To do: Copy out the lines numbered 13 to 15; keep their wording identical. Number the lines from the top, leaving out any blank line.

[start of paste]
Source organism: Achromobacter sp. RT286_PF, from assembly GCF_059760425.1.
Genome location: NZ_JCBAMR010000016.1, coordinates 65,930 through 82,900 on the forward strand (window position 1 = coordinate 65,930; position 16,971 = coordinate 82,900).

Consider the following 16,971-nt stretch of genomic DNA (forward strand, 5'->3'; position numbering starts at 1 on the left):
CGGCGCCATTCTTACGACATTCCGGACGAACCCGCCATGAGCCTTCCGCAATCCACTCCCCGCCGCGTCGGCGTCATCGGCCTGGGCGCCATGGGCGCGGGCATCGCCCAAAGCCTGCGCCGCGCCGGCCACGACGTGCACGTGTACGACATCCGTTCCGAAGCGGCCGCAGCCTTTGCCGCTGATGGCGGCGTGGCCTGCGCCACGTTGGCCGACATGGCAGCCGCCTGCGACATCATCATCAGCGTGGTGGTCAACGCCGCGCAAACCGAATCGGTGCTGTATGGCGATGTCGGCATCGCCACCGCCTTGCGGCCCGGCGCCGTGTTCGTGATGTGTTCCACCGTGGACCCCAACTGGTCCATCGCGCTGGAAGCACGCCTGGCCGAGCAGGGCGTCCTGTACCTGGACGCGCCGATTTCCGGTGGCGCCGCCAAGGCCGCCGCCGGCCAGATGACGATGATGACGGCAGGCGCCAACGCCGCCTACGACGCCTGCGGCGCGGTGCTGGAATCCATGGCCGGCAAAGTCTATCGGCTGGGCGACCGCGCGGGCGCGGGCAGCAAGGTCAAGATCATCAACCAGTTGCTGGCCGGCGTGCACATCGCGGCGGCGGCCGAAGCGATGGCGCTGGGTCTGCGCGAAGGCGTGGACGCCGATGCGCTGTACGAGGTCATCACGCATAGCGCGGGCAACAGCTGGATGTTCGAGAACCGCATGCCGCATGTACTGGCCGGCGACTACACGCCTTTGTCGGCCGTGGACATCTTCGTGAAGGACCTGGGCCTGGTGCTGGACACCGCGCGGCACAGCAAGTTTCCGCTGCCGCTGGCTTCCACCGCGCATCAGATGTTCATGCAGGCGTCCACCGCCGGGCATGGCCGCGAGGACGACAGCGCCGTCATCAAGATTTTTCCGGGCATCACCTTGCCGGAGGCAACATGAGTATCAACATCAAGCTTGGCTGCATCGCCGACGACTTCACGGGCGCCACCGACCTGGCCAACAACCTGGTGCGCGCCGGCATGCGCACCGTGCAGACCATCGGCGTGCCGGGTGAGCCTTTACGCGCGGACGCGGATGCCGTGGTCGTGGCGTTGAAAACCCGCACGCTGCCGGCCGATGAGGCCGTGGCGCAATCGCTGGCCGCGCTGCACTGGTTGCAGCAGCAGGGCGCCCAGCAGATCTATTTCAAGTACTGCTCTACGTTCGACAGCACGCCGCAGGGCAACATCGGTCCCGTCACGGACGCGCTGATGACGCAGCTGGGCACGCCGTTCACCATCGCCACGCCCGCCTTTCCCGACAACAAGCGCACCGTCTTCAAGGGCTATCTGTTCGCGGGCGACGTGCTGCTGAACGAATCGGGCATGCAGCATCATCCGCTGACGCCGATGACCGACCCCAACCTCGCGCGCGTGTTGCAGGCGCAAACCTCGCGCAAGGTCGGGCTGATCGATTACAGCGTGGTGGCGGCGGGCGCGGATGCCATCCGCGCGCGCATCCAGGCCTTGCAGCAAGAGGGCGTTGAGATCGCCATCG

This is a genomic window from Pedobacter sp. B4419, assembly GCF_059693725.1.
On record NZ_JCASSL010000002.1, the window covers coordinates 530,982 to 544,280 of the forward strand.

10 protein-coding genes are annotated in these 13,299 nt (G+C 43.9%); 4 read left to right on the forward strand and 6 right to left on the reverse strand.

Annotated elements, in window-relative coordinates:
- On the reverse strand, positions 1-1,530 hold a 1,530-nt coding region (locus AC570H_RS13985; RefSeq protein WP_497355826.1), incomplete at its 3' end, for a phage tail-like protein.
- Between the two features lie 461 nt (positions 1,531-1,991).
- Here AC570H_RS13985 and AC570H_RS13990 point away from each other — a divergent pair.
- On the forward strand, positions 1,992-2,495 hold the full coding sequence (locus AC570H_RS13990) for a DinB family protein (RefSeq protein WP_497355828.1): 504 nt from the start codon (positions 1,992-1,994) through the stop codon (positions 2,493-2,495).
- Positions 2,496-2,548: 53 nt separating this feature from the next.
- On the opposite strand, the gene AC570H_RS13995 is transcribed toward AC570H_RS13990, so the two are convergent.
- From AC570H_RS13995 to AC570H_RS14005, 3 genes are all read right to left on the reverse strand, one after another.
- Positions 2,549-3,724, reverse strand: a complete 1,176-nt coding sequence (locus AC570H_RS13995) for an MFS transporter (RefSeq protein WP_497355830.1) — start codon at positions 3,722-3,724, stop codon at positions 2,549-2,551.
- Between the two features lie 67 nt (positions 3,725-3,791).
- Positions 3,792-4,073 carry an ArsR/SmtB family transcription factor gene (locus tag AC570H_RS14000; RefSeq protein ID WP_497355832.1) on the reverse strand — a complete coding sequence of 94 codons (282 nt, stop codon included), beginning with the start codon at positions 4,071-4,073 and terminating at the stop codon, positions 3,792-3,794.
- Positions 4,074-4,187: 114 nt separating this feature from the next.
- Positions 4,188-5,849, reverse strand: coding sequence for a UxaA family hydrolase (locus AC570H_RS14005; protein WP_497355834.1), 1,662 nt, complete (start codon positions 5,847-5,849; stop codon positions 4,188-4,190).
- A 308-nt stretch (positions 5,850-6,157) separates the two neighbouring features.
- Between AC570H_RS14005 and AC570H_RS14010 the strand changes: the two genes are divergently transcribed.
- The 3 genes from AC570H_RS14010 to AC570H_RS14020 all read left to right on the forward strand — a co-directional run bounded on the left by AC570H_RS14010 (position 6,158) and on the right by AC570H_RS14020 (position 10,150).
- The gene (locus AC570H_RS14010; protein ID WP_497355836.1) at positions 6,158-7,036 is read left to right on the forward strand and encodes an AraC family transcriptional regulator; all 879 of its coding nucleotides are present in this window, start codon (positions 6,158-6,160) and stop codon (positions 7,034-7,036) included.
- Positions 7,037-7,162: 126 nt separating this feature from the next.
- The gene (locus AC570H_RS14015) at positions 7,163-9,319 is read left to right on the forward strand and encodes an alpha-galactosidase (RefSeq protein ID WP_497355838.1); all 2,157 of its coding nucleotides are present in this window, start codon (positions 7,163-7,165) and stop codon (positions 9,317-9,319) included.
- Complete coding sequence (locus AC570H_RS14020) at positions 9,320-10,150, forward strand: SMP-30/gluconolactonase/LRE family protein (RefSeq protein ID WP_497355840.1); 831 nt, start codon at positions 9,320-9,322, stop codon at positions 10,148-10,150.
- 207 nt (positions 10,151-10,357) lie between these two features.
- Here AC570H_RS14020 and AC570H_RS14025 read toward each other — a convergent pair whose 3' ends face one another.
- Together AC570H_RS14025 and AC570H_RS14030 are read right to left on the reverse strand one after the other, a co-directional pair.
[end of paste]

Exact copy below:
- Positions 2,496-2,548: 53 nt separating this feature from the next.
- On the opposite strand, the gene AC570H_RS13995 is transcribed toward AC570H_RS13990, so the two are convergent.
- From AC570H_RS13995 to AC570H_RS14005, 3 genes are all read right to left on the reverse strand, one after another.